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Amazing Facts about Small Businesses

Small businesses play an important role in creating jobs, sending products overseas and generating wealth for thousands of families. Here are nine amazing facts about small businesses in the United States from the Small Business Administration’s (SBA) Office of Advocacy, which recently released updated information. The SBA defines small business as an independent business with less than 500 employees.

Nearly all are small. Virtually all U.S. firms are small businesses. Small businesses comprise 99.9 percent of all firms with paid employees. Out of 29.6 million businesses, all but 19,000 are small. (2014 data)

Exporters. Nearly all U.S. exporters are small businesses. Small exporters numbered 287,835 in 2015, representing 97.6 percent of all exporting firms, and they were responsible for $440 billion in exports (32.9 percent of total known export value).

Job generators. Small businesses generate three-fifths of net new jobs, driving a big share of U.S. employment growth. In total, small businesses employ 58 million, or 47.8 percent of all private-sector employees.

Family-owned. About one in five firms are family-owned. Industries that have the highest share of family-owned businesses are management of companies and enterprises (46.4 percent of firms in this industry are family-owned), real estate and rental and leasing (37.3 percent), and accommodation and food services (33.2 percent).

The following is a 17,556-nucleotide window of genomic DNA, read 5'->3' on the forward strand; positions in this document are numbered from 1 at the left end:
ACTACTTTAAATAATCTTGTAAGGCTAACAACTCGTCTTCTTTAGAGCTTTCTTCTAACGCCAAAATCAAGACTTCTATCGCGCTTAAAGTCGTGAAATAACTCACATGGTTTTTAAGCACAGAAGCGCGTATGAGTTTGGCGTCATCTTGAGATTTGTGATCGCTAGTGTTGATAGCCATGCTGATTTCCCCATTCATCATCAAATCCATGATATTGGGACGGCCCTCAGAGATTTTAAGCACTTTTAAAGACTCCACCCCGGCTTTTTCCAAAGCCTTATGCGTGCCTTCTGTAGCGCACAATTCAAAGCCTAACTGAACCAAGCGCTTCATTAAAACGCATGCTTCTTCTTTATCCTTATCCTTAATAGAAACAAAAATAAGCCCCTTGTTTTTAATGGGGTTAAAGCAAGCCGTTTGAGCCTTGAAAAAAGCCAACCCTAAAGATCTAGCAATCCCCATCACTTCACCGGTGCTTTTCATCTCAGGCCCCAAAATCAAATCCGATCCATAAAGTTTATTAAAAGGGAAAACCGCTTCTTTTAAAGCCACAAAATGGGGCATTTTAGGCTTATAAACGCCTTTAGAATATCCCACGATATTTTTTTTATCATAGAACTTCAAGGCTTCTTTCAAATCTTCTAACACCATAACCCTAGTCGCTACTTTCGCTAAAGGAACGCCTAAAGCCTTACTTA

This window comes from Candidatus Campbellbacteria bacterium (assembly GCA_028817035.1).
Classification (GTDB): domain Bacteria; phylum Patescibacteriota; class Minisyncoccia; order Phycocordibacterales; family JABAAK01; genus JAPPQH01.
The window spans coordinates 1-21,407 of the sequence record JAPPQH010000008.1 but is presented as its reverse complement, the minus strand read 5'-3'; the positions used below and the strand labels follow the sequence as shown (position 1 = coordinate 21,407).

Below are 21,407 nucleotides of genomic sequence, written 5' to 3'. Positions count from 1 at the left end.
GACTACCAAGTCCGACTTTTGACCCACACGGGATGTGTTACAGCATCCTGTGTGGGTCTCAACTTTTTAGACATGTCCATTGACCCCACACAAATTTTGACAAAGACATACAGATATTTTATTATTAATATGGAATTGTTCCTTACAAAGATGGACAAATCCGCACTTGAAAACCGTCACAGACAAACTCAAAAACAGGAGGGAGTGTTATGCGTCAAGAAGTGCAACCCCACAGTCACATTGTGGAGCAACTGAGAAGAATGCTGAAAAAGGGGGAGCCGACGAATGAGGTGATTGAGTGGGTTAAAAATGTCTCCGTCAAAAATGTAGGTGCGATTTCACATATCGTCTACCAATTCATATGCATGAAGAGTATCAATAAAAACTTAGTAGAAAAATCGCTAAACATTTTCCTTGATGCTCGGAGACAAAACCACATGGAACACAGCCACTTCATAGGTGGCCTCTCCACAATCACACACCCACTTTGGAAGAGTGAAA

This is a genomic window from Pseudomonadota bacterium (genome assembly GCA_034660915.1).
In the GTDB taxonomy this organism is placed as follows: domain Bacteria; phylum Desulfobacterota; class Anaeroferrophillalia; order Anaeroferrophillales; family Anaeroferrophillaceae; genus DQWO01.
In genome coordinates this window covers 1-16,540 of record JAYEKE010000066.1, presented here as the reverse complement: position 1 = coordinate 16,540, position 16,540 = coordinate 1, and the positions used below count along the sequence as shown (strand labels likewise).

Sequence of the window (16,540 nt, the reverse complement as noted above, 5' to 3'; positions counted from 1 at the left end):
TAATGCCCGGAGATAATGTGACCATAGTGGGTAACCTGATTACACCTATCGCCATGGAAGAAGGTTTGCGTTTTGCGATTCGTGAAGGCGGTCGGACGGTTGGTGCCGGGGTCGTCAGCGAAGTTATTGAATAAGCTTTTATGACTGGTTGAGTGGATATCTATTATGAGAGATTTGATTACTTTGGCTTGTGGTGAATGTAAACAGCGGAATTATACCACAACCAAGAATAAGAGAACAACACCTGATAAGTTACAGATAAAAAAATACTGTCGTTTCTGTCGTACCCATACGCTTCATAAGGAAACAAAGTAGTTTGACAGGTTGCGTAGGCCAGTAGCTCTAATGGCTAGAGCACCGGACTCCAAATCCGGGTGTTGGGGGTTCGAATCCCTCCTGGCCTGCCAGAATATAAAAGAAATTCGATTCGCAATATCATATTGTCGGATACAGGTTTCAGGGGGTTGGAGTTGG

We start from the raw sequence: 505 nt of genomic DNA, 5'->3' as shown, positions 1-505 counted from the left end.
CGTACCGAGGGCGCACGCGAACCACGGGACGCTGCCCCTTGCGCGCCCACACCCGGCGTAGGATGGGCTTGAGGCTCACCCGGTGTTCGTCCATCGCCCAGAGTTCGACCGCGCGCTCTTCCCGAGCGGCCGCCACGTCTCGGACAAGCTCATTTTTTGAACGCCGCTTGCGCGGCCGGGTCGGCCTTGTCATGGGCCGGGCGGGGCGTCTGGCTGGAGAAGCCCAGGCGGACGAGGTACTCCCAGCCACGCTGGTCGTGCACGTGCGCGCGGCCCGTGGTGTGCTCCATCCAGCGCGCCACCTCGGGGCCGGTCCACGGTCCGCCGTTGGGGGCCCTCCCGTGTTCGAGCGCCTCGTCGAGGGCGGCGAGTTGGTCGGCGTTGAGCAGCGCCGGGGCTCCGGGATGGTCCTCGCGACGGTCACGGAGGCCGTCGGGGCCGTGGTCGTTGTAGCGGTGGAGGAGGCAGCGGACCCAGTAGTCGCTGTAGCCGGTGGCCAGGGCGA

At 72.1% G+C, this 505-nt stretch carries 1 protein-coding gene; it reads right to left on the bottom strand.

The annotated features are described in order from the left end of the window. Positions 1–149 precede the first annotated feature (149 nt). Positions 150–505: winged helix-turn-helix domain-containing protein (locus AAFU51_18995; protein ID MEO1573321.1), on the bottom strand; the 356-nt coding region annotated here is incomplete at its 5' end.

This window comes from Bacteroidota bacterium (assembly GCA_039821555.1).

Home grown.
Half of firms are home-based. This share of businesses has remained fairly constant over the last decade. A home-based business may have business activities taking place outside the home, but it’s operated primarily out of the home. Nearly a quarter of small employer firms are home-based, while four of every five firms without paid employees are home-based.  Only 0.3 percent of large firms are home-based.

High-tech hiring. Nearly all employer firms (98.5 percent) in high-tech industries are small businesses.

Industrious immigrants. Immigrants make up about one-seventh, or 14.4 percent, of U.S. business owners with the greatest share of foreign-born owners in accommodation and food services (29.1 percent) and transportation and warehousing (27.5 percent).

Business owners more often use personal and family savings to finance expansions (21.9 percent of small firms), rather than use business loans from financial institutions (4.5 percent). Business profits and assets (5.7 percent) and business credit cards from banks (3.3 percent) are other popular sources of capital.

Survival rates. The one-year survival rate for businesses hit 79.9 percent in 2016—the highest share since 2006. About half of all establishments survive five years or longer, and only one-third survive 10 years or more.

The Soaring Cost of Climate Change

The scale of the threat posed by climate change and extreme weather can be seen from the following info-graphic. Last year, 797 weather-related disasters caused $129 billion of economic losses around the world, significantly higher than 2014’s $97 billion. Ten years ago, the number of extreme weather events came to 606, while the bill for damage was far less than it is today, just over $69 billion.